“If Julian Assange is extradited to the US, the very idea of a journalism that’s free is lost. No journalist who dares to challenge rapacious power and reveal the truth will be safe.” -John Pilger
Veteran reporter John Pilger also issued a stark warning ahead of a landmark court hearing, saying that if WikiLeaks founder Julian Assange is extradited to the US “no journalist who challenges power will be safe”.
The outcome of the Assange extradition hearing is a crucial tipping point which will tell if Britain and the US go further down the same path towards “illiberal democracy” as Turkey, Hungary, Brazil, India and the Philippines. What Assange and WikiLeaks did – obtaining important information about the deeds and misdeeds of the US government and giving that information to the public – is exactly what all journalists ought to do.
Lawyers for the US government have sought the extradition of Assange to the US to face 17 charges under the Espionage Act of 1917 and one charge of computer misuse. At the heart of their case is the accusation that in leaking a trove of classified US diplomatic and military cables in 2010, Assange and WikiLeaks endanger the lives of US agents and informants.
Patrick Cockburn is an award-winning Independent columnist who specialises in analysis of Iraq, Syria and wars in the Middle East he recently stated one of the many peculiarities in this strange case is that the evidence for any such thing is non-existent. The Pentagon has admitted that it failed to find a single person covertly working for the US who had been killed as a result of the WikiLeaks disclosures. This failure was not for lack of trying: The Pentagon had set up a special military task force, deploying 120 counter-intelligence officers, to find at least one death that could be blamed on Assange and his colleagues but had found nothing.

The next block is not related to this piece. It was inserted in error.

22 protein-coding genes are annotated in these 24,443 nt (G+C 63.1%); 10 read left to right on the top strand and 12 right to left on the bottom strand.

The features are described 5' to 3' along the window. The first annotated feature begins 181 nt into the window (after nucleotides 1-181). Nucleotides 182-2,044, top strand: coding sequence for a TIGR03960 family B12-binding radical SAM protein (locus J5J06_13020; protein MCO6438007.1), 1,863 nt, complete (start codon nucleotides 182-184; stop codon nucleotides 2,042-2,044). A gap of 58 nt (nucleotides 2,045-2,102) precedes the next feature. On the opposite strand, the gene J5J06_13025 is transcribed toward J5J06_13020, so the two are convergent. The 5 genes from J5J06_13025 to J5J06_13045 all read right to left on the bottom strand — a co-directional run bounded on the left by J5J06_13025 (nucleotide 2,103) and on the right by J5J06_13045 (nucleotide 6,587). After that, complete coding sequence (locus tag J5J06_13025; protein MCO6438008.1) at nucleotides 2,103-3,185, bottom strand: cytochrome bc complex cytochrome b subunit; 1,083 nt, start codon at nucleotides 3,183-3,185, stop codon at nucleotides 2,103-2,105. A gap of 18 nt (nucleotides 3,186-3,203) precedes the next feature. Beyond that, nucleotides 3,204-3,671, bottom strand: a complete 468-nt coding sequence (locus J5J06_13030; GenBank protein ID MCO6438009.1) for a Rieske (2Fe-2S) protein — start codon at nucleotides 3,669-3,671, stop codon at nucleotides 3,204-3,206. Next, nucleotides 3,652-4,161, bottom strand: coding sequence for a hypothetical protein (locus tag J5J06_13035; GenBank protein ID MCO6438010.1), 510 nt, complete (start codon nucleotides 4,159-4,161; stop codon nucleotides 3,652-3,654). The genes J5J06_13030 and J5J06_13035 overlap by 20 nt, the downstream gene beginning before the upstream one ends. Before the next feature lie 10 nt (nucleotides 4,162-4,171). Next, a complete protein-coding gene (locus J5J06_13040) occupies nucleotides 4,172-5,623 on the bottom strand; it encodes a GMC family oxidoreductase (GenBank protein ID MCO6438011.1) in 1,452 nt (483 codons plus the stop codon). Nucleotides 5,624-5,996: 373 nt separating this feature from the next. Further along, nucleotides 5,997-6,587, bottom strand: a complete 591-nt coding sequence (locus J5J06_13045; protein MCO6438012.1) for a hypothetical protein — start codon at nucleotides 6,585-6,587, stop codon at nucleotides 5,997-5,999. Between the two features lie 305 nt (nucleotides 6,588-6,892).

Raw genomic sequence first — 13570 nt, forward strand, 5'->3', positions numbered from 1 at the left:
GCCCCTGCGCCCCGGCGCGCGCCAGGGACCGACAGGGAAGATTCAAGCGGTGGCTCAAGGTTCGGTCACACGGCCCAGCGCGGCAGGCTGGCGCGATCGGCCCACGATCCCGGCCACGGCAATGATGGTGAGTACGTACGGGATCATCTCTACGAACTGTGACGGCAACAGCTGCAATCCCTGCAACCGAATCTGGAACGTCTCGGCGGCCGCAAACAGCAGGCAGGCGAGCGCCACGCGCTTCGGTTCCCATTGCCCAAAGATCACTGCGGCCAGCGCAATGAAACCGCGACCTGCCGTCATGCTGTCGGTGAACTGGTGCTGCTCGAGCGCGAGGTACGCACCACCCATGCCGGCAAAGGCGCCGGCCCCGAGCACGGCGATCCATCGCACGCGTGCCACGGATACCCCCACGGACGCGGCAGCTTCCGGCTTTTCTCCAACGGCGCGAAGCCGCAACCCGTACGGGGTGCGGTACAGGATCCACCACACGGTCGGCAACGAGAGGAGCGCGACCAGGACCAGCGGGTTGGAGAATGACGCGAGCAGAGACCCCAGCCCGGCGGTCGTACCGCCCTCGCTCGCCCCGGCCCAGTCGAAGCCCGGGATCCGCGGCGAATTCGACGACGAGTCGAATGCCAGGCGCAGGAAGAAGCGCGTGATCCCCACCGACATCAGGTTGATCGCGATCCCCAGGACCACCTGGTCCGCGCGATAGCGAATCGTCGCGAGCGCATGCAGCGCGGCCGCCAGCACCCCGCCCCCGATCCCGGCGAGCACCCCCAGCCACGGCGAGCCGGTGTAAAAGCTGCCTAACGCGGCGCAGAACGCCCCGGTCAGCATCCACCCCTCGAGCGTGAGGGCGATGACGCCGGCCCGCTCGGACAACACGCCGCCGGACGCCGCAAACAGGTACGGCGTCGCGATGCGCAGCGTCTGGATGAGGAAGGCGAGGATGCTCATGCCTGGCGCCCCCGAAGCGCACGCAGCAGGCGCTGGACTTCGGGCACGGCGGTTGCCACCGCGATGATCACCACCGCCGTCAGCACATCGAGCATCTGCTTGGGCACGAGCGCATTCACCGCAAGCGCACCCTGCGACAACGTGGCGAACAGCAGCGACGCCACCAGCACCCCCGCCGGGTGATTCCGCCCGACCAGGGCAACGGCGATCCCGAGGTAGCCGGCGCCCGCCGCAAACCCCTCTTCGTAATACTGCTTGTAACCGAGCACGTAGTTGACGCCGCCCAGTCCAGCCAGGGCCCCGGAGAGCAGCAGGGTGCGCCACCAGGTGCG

Other allegations against Assange put forward by the lawyers for the US government are similarly flimsy or demonstrably false, yet he is still in real danger of being sent to a maximum security prison in the US after the court makes its ruling on 4 January. Once there he faces a sentence of up to 175 years and, whatever the length of his incarceration, he is likely to spend it in solitary confinement in a tiny cell.
It is clear Julian Assange was acting as a journalist and within the First Amendment
Barry J. Pollack, a lawyer for Mr Assange, said his client was being charged with a crime “for encouraging sources to provide him truthful information and for publishing that information.” That dramatic step, he said, removed the “fig leaf” that the case about his client was only about hacking.
The US extradition request is based on charges that stem directly from the publication of classified documents as part of Julian Assange’s journalistic work with WikiLeaks. Publishing such information is a cornerstone of media freedom and the public’s right to access public interest information, and must be protected rather than criminalised.